Promoting change in Ukraine and Russia

Countering Putin's propaganda and rebuilding Ukraine are a winning combination for transforming a war-torn region.

SOURCEForeign Policy in Focus

As the war in Ukraine continues to demonstrate, the major strategic blunder of the Twentieth Century was the failure to integrate Russia into the industrialized world.

After World War II, the Western community did a great job of integrating Germany and Japan into the industrialized world. Both of them are now dynamic, democratic countries. But after the Soviet Union collapsed, the West largely stood by as Russia descended into economic chaos, eventually leading to the rise of Vladimir Putin. This blunder had a military dimension, with the totally unnecessary expansion of NATO to the east.

It was absolutely true that the West had to reach out to these newly independent countries of East Europe but doing it militarily was short-sighted. It has only helped fuel Putin’s claim that he is protecting Russia from a Western military threat. In reality, the only threat Russia faces from the West is democracy, and Putin is doing everything he can to protect himself against that.

His own blunder in Ukraine has made Russia’s autocracy vulnerable, with Putin particularly vulnerable personally. Although Putin has used this crisis to further consolidate his own power, his hold over the country has in fact eroded. Here are two actions that could promote a real transformation in Russia.

Publicizing Putin’s crimes

It’s important to widely publicize Putin’s failings, war crimes, and corruption—to the international community and specifically to the Russian people. Although Putin has done an impressive job of eliminating independent press within Russia, he has been unable to totally control social media, which is systematically widening its outreach to the Russian people.

News of war crimes has been broadly disseminated, and news of casualties significantly undermines Putin’s claims of success. Ukrainians are using facial recognition software to identify dead Russian soldiers and notify families directly. And now missing sailors’ families are seeking answers over the sinking of Russia’s flagship Moskva.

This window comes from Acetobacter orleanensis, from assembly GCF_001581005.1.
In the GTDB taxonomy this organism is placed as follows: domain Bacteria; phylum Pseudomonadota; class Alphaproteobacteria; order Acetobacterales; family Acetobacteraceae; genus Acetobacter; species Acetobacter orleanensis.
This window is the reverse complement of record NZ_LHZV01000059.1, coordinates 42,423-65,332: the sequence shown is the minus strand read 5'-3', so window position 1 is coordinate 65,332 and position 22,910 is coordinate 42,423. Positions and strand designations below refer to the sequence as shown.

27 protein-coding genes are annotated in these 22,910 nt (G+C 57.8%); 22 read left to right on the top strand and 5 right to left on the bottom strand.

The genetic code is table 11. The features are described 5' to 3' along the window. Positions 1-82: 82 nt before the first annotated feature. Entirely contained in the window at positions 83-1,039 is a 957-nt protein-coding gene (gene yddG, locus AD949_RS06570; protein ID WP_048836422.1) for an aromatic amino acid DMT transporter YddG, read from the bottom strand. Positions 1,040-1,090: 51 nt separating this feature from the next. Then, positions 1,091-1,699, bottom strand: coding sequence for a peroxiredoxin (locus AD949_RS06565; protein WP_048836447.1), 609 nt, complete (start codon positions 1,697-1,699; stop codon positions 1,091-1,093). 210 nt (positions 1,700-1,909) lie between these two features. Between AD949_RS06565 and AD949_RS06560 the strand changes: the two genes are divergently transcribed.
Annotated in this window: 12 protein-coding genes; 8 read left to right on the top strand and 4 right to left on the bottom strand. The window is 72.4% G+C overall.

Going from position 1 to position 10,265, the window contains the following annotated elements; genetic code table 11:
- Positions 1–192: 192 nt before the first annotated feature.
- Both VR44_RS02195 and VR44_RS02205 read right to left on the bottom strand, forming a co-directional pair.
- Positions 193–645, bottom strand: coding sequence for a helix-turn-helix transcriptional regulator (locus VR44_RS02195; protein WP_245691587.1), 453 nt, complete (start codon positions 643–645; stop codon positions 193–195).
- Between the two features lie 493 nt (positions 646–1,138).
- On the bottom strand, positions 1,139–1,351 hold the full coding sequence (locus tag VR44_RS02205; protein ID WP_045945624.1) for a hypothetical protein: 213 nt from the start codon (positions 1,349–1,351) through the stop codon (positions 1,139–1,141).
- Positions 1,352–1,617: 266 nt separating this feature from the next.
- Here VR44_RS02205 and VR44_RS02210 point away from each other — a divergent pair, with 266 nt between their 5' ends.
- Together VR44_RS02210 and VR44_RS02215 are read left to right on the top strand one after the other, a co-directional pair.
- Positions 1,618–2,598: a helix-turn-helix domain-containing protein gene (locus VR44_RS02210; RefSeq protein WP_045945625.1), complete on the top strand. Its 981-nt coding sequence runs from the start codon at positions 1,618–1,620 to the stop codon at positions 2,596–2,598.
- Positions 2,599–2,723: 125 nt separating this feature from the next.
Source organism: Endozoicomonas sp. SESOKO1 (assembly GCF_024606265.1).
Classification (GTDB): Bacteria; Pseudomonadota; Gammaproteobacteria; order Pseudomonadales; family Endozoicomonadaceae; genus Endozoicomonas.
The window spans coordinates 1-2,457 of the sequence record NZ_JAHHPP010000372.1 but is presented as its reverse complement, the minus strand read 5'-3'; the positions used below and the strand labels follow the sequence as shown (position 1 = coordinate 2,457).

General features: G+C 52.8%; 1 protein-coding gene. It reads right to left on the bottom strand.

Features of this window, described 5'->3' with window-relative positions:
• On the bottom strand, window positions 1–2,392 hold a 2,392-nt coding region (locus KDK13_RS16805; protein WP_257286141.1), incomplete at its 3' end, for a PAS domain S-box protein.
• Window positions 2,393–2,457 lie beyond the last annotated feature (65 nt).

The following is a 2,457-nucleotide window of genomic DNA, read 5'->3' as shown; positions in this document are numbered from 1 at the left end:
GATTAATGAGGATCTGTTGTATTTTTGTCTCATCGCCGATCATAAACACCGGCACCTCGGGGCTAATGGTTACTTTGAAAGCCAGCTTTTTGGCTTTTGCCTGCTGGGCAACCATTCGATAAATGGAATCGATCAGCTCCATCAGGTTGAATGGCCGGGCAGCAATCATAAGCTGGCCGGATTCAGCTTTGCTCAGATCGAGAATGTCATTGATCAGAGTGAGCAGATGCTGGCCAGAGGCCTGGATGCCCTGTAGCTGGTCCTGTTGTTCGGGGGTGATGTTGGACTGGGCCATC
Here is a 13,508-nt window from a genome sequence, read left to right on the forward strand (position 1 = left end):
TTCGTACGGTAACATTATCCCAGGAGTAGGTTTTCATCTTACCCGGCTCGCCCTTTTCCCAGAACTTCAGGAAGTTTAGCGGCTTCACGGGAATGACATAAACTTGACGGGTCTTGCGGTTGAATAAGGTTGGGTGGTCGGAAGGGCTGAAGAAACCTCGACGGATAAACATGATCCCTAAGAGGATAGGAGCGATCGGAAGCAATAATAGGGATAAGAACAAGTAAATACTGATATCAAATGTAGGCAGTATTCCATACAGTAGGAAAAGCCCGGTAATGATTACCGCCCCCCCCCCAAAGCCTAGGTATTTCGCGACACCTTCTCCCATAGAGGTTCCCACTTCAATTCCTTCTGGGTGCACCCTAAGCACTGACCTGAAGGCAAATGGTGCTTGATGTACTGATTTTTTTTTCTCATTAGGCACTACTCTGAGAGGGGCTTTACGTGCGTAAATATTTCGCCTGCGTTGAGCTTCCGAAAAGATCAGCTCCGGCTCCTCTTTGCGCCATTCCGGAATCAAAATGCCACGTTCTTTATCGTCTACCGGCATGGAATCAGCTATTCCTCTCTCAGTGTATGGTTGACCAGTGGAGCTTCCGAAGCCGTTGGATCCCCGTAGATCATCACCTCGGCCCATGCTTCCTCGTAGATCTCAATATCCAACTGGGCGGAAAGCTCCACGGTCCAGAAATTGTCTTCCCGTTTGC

But Putin is claiming a win in Mariupol and is expanding the scope of operations to include all of southern Ukraine. Continued fighting will mean more Russian casualties. The more visible those casualties become for a Russian audience, the more pressure it puts on Putin to agree to a ceasefire.

At the same time, sanctions have made corruption more visible. A recent detailed expose of oligarchs builds on an earlier expose in the Panama Papers, thousands of documents that revealed corrupt financial ties of several prominent Russians. Exposes of the corruption of Putin’s inner circle have previously mobilized considerable opposition to the Russian leader’s rule.

The Russian community badly needs to develop a short, powerful, and credible alternative vision of Russia. This would be an alternative to the distorted historical vision that underlies Putin’s war effort. The Russian people still broadly support Putin because they see no alternative to his warped vision.

Developing Ukraine

Ukraine has great potential to blossom economically, in stark contrast to the economically declining Russia. With relative quiet now in Central Ukraine, Kiev is already coming back to life and Ukrainian officials are already working at reconstruction and development. This week there was news about a chemical plant in Kiev coming back on line and about a steady flow of returning refugees. The Ukraine war has badly impacted international agricultural flows and an effort is already under way to reverse this.